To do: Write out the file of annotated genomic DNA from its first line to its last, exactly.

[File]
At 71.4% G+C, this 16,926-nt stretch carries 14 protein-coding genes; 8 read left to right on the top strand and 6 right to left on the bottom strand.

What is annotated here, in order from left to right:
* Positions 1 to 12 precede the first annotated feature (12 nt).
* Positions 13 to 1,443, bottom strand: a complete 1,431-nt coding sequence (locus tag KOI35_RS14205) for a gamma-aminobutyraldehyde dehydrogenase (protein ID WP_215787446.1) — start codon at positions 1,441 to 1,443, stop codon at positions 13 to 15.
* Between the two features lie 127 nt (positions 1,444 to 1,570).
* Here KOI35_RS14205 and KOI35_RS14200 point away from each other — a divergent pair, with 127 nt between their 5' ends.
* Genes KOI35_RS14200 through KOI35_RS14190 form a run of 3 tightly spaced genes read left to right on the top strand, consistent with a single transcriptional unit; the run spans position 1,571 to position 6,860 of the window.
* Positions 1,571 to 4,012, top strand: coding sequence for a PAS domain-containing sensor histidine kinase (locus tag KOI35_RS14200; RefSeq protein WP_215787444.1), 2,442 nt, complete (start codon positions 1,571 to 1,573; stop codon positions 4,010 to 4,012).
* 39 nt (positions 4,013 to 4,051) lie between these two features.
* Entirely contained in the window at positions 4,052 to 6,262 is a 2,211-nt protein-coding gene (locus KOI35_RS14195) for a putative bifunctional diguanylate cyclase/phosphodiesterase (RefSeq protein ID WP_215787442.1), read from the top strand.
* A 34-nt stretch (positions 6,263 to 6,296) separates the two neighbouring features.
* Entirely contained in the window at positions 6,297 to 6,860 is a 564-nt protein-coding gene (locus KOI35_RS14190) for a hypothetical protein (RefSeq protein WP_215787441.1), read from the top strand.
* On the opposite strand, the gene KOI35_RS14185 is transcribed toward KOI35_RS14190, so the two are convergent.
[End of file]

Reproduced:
At 71.4% G+C, this 16,926-nt stretch carries 14 protein-coding genes; 8 read left to right on the top strand and 6 right to left on the bottom strand.

What is annotated here, in order from left to right:
* Positions 1 to 12 precede the first annotated feature (12 nt).
* Positions 13 to 1,443, bottom strand: a complete 1,431-nt coding sequence (locus tag KOI35_RS14205) for a gamma-aminobutyraldehyde dehydrogenase (protein ID WP_215787446.1) — start codon at positions 1,441 to 1,443, stop codon at positions 13 to 15.
* Between the two features lie 127 nt (positions 1,444 to 1,570).
* Here KOI35_RS14205 and KOI35_RS14200 point away from each other — a divergent pair, with 127 nt between their 5' ends.
* Genes KOI35_RS14200 through KOI35_RS14190 form a run of 3 tightly spaced genes read left to right on the top strand, consistent with a single transcriptional unit; the run spans position 1,571 to position 6,860 of the window.
* Positions 1,571 to 4,012, top strand: coding sequence for a PAS domain-containing sensor histidine kinase (locus tag KOI35_RS14200; RefSeq protein WP_215787444.1), 2,442 nt, complete (start codon positions 1,571 to 1,573; stop codon positions 4,010 to 4,012).
* 39 nt (positions 4,013 to 4,051) lie between these two features.
* Entirely contained in the window at positions 4,052 to 6,262 is a 2,211-nt protein-coding gene (locus KOI35_RS14195) for a putative bifunctional diguanylate cyclase/phosphodiesterase (RefSeq protein ID WP_215787442.1), read from the top strand.
* A 34-nt stretch (positions 6,263 to 6,296) separates the two neighbouring features.
* Entirely contained in the window at positions 6,297 to 6,860 is a 564-nt protein-coding gene (locus KOI35_RS14190) for a hypothetical protein (RefSeq protein WP_215787441.1), read from the top strand.
* On the opposite strand, the gene KOI35_RS14185 is transcribed toward KOI35_RS14190, so the two are convergent.